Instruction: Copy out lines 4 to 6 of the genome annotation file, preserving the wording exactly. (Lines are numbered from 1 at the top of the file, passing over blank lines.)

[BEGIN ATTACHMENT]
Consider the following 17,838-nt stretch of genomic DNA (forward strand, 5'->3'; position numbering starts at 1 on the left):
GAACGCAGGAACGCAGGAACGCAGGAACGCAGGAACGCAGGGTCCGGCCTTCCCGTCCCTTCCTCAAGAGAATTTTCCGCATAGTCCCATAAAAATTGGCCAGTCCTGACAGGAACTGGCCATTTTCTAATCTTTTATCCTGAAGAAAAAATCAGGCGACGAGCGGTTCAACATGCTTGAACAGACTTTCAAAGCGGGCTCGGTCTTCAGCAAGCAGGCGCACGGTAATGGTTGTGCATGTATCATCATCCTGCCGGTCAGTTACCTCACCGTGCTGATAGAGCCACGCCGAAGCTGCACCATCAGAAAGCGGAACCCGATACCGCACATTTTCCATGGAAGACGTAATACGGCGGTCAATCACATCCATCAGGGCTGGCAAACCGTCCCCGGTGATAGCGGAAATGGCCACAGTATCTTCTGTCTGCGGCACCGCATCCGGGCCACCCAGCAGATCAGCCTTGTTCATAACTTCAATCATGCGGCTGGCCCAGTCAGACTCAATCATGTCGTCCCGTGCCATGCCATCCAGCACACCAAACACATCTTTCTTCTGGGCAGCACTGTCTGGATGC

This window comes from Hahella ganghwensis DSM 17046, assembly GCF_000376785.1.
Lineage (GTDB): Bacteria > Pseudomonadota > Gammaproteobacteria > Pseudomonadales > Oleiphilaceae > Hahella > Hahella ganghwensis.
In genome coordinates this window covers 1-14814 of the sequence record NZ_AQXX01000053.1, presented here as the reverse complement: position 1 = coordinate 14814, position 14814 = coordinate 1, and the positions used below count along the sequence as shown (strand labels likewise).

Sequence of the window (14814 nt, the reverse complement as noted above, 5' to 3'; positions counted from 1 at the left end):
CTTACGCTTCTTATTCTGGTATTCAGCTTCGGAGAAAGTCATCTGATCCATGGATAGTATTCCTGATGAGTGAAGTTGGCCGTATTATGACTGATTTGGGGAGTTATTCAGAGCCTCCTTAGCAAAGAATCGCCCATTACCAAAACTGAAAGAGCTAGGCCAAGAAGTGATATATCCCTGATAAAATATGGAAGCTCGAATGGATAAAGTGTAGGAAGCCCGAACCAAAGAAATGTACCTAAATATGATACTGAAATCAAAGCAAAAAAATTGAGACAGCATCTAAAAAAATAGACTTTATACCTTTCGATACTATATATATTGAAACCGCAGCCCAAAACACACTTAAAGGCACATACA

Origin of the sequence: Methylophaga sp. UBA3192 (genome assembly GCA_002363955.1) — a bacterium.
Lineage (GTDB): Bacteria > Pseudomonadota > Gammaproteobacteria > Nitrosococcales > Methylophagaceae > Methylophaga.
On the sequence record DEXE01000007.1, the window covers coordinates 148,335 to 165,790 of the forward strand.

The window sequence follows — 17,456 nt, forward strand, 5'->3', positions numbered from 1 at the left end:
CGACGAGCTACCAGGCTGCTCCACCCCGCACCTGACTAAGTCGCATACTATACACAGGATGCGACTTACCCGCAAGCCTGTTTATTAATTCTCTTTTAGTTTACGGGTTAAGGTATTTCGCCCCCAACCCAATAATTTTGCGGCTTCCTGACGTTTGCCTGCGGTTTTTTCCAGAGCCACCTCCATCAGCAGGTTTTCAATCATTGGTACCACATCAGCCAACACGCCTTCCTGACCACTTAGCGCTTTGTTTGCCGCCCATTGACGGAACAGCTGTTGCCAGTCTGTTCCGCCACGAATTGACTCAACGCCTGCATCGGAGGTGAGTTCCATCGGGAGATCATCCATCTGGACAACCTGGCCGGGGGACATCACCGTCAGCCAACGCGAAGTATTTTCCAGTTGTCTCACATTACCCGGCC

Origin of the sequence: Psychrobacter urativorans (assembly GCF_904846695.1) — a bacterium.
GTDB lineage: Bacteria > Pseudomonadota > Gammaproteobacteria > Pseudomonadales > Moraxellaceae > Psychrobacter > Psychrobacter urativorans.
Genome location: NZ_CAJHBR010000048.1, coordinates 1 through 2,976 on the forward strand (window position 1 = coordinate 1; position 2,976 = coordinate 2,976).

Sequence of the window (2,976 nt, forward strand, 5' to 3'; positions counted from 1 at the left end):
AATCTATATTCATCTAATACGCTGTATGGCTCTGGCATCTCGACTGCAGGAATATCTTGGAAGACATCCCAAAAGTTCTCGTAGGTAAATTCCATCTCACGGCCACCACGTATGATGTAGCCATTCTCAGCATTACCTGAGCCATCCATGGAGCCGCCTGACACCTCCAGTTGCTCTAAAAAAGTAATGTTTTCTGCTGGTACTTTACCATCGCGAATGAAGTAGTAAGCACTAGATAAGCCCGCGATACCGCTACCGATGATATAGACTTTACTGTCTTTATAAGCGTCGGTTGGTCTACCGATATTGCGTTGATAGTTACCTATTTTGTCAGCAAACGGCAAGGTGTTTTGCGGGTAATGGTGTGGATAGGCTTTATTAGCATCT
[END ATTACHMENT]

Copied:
Lineage (GTDB): Bacteria > Pseudomonadota > Gammaproteobacteria > Pseudomonadales > Oleiphilaceae > Hahella > Hahella ganghwensis.
In genome coordinates this window covers 1-14814 of the sequence record NZ_AQXX01000053.1, presented here as the reverse complement: position 1 = coordinate 14814, position 14814 = coordinate 1, and the positions used below count along the sequence as shown (strand labels likewise).

Sequence of the window (14814 nt, the reverse complement as noted above, 5' to 3'; positions counted from 1 at the left end):